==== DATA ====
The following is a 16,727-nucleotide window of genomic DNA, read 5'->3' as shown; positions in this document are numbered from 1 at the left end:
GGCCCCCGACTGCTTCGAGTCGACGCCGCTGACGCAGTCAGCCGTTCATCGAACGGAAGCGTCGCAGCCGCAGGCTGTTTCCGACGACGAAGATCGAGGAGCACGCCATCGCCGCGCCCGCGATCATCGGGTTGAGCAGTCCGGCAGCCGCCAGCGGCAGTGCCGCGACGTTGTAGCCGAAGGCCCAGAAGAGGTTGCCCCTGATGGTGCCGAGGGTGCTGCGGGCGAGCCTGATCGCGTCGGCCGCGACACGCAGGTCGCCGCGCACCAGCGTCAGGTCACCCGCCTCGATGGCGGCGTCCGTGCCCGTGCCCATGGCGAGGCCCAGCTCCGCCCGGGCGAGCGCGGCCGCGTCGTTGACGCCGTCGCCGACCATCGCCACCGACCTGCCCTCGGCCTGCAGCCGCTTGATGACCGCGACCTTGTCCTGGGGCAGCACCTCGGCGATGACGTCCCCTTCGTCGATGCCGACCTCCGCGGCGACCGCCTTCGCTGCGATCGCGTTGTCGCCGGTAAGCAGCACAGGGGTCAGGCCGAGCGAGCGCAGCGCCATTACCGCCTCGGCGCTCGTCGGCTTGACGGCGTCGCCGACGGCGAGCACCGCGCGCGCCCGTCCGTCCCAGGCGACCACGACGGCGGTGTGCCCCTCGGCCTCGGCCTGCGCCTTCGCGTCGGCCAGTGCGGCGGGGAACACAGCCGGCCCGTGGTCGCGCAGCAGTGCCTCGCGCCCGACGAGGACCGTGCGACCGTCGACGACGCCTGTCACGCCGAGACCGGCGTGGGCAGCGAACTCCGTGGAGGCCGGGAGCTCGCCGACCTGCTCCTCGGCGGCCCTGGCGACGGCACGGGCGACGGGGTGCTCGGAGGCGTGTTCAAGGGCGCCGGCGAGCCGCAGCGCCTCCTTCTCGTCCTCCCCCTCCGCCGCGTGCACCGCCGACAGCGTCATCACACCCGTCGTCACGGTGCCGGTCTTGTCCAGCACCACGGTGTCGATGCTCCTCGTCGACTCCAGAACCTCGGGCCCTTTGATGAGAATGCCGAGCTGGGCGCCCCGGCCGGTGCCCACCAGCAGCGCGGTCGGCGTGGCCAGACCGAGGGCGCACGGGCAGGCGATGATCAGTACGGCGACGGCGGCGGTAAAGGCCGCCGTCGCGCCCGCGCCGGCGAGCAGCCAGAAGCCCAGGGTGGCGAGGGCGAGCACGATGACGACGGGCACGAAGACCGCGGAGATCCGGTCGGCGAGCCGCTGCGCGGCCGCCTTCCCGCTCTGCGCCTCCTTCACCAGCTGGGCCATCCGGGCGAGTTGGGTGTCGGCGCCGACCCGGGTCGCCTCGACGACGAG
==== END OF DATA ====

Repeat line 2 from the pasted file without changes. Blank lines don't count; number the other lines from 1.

GGCCCCCGACTGCTTCGAGTCGACGCCGCTGACGCAGTCAGCCGTTCATCGAACGGAAGCGTCGCAGCCGCAGGCTGTTTCCGACGACGAAGATCGAGGAGCACGCCATCGCCGCGCCCGCGATCATCGGGTTGAGCAGTCCGGCAGCCGCCAGCGGCAGTGCCGCGACGTTGTAGCCGAAGGCCCAGAAGAGGTTGCCCCTGATGGTGCCGAGGGTGCTGCGGGCGAGCCTGATCGCGTCGGCCGCGACACGCAGGTCGCCGCGCACCAGCGTCAGGTCACCCGCCTCGATGGCGGCGTCCGTGCCCGTGCCCATGGCGAGGCCCAGCTCCGCCCGGGCGAGCGCGGCCGCGTCGTTGACGCCGTCGCCGACCATCGCCACCGACCTGCCCTCGGCCTGCAGCCGCTTGATGACCGCGACCTTGTCCTGGGGCAGCACCTCGGCGATGACGTCCCCTTCGTCGATGCCGACCTCCGCGGCGACCGCCTTCGCTGCGATCGCGTTGTCGCCGGTAAGCAGCACAGGGGTCAGGCCGAGCGAGCGCAGCGCCATTACCGCCTCGGCGCTCGTCGGCTTGACGGCGTCGCCGACGGCGAGCACCGCGCGCGCCCGTCCGTCCCAGGCGACCACGACGGCGGTGTGCCCCTCGGCCTCGGCCTGCGCCTTCGCGTCGGCCAGTGCGGCGGGGAACACAGCCGGCCCGTGGTCGCGCAGCAGTGCCTCGCGCCCGACGAGGACCGTGCGACCGTCGACGACGCCTGTCACGCCGAGACCGGCGTGGGCAGCGAACTCCGTGGAGGCCGGGAGCTCGCCGACCTGCTCCTCGGCGGCCCTGGCGACGGCACGGGCGACGGGGTGCTCGGAGGCGTGTTCAAGGGCGCCGGCGAGCCGCAGCGCCTCCTTCTCGTCCTCCCCCTCCGCCGCGTGCACCGCCGACAGCGTCATCACACCCGTCGTCACGGTGCCGGTCTTGTCCAGCACCACGGTGTCGATGCTCCTCGTCGACTCCAGAACCTCGGGCCCTTTGATGAGAATGCCGAGCTGGGCGCCCCGGCCGGTGCCCACCAGCAGCGCGGTCGGCGTGGCCAGACCGAGGGCGCACGGGCAGGCGATGATCAGTACGGCGACGGCGGCGGTAAAGGCCGCCGTCGCGCCCGCGCCGGCGAGCAGCCAGAAGCCCAGGGTGGCGAGGGCGAGCACGATGACGACGGGCACGAAGACCGCGGAGATCCGGTCGGCGAGCCGCTGCGCGGCCGCCTTCCCGCTCTGCGCCTCCTTCACCAGCTGGGCCATCCGGGCGAGTTGGGTGTCGGCGCCGACCCGGGTCGCCTCGACGACGAG